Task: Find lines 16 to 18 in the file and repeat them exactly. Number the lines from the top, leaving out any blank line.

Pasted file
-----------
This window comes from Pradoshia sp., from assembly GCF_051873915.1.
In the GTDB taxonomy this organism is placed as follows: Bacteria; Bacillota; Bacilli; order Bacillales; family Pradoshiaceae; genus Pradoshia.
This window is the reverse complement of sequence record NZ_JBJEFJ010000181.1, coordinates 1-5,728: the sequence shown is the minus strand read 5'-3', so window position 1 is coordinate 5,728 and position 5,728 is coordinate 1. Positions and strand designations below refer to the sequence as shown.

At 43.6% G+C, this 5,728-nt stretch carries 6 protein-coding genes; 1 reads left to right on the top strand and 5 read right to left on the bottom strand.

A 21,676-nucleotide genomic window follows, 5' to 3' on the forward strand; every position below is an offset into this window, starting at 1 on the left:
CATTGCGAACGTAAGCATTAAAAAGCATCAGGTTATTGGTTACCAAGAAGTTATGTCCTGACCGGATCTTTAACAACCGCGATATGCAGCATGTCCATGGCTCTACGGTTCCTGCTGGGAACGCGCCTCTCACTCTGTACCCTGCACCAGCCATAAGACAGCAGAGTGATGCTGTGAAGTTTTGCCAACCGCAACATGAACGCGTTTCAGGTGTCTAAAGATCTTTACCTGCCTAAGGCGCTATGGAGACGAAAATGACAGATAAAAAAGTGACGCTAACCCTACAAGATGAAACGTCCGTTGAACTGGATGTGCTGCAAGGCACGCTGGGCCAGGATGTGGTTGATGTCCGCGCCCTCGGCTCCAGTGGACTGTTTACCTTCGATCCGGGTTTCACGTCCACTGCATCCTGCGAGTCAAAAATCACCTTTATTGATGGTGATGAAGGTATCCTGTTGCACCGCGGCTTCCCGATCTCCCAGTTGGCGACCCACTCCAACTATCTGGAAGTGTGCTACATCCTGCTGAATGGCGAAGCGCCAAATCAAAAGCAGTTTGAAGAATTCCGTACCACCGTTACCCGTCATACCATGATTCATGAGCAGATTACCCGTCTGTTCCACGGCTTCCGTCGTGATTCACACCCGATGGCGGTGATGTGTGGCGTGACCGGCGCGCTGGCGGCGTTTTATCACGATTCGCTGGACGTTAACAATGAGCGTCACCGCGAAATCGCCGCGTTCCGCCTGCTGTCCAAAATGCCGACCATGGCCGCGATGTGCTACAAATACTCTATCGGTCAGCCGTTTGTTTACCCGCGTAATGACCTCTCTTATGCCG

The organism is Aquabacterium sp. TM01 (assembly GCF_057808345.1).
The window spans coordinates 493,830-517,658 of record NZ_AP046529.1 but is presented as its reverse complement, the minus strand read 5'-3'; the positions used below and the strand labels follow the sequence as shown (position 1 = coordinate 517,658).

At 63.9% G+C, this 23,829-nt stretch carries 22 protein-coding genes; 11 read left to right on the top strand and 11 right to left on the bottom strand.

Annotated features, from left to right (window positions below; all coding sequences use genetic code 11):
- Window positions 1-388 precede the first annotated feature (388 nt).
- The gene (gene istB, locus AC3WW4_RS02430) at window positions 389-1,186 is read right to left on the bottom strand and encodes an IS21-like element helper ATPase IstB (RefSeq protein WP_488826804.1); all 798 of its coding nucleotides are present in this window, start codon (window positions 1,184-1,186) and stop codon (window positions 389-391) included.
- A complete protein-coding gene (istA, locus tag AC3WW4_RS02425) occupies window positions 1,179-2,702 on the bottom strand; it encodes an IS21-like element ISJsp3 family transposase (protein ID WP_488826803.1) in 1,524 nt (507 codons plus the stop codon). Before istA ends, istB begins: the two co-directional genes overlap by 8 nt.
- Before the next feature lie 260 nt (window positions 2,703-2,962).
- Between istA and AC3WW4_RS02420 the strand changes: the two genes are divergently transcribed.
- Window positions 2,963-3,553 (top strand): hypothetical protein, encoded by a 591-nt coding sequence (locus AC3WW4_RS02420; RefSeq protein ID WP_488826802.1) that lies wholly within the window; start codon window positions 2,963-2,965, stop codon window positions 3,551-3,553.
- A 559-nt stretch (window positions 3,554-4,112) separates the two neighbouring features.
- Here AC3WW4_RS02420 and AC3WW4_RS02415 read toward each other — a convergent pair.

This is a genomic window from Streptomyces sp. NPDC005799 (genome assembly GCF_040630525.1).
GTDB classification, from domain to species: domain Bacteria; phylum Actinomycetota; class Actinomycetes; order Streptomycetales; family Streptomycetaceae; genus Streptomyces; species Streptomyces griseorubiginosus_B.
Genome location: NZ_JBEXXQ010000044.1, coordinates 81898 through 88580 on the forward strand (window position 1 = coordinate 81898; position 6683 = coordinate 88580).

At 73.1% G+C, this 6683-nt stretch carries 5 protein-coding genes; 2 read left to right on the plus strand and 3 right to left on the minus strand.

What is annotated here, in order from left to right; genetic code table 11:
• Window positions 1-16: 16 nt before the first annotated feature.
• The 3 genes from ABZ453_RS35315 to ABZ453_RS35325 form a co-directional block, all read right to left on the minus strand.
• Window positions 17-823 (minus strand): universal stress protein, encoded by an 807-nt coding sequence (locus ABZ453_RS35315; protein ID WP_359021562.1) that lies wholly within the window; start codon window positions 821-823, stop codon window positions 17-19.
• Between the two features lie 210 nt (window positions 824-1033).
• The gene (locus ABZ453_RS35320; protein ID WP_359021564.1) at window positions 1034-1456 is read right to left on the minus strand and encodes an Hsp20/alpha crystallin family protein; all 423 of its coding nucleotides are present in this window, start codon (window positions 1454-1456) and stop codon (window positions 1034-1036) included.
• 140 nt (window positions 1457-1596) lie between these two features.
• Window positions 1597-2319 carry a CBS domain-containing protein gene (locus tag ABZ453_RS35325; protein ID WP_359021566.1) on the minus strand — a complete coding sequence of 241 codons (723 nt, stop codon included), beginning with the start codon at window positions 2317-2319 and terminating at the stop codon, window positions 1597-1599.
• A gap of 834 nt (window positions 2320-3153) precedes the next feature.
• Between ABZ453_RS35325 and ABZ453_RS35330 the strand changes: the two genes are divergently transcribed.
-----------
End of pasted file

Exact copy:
- Window positions 2,963-3,553 (top strand): hypothetical protein, encoded by a 591-nt coding sequence (locus AC3WW4_RS02420; RefSeq protein ID WP_488826802.1) that lies wholly within the window; start codon window positions 2,963-2,965, stop codon window positions 3,551-3,553.
- A 559-nt stretch (window positions 3,554-4,112) separates the two neighbouring features.
- Here AC3WW4_RS02420 and AC3WW4_RS02415 read toward each other — a convergent pair.